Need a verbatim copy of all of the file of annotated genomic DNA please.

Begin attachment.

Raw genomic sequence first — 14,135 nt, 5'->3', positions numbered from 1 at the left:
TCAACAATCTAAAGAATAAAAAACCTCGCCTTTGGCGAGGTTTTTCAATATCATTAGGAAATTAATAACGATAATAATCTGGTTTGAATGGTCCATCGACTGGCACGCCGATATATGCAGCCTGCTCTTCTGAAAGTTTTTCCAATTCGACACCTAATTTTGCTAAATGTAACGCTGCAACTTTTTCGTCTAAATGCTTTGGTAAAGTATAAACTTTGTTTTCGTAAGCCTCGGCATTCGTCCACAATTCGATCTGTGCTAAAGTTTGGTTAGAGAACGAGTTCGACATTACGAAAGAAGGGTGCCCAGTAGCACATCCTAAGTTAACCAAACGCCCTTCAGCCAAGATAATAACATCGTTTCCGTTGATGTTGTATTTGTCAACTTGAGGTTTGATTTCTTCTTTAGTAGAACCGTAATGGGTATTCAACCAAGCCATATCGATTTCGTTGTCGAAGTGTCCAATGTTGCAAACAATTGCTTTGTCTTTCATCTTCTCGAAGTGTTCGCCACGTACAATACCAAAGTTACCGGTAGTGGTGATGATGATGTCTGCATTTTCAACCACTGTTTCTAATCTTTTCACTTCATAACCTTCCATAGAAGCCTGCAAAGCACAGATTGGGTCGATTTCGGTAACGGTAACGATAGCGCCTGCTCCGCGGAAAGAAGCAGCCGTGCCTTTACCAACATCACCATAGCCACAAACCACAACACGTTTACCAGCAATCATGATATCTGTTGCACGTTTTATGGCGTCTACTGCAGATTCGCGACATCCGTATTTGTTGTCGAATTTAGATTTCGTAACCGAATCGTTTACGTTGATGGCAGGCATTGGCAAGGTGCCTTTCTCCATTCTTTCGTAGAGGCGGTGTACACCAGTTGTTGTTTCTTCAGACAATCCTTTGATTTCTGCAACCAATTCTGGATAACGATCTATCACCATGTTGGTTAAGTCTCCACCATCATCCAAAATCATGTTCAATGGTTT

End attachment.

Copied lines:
Raw genomic sequence first — 14,135 nt, 5'->3', positions numbered from 1 at the left:
TCAACAATCTAAAGAATAAAAAACCTCGCCTTTGGCGAGGTTTTTCAATATCATTAGGAAATTAATAACGATAATAATCTGGTTTGAATGGTCCATCGACTGGCACGCCGATATATGCAGCCTGCTCTTCTGAAAGTTTTTCCAATTCGACACCTAATTTTGCTAAATGTAACGCTGCAACTTTTTCGTCTAAATGCTTTGGTAAAGTATAAACTTTGTTTTCGTAAGCCTCGGCATTCGTCCACAATTCGATCTGTGCTAAAGTTTGGTTAGAGAACGAGTTCGACATTACGAAAGAAGGGTGCCCAGTAGCACATCCTAAGTTAACCAAACGCCCTTCAGCCAAGATAATAACATCGTTTCCGTTGATGTTGTATTTGTCAACTTGAGGTTTGATTTCTTCTTTAGTAGAACCGTAATGGGTATTCAACCAAGCCATATCGATTTCGTTGTCGAAGTGTCCAATGTTGCAAACAATTGCTTTGTCTTTCATCTTCTCGAAGTGTTCGCCACGTACAATACCAAAGTTACCGGTAGTGGTGATGATGATGTCTGCATTTTCAACCACTGTTTCTAATCTTTTCACTTCATAACCTTCCATAGAAGCCTGCAAAGCACAGATTGGGTCGATTTCGGTAACGGTAACGATAGCGCCTGCTCCGCGGAAAGAAGCAGCCGTGCCTTTACCAACATCACCATAGCCACAAACCACAACACGTTTACCAGCAATCATGATATCTGTTGCACGTTTTATGGCGTCTACTGCAGATTCGCGACATCCGTATTTGTTGTCGAATTTAGATTTCGTAACCGAATCGTTTACGTTGATGGCAGGCATTGGCAAGGTGCCTTTCTCCATTCTTTCGTAGAGGCGGTGTACACCAGTTGTTGTTTCTTCAGACAATCCTTTGATTTCTGCAACCAATTCTGGATAACGATCTATCACCATGTTGGTTAAGTCTCCACCATCATCCAAAATCATGTTCAATGGTTT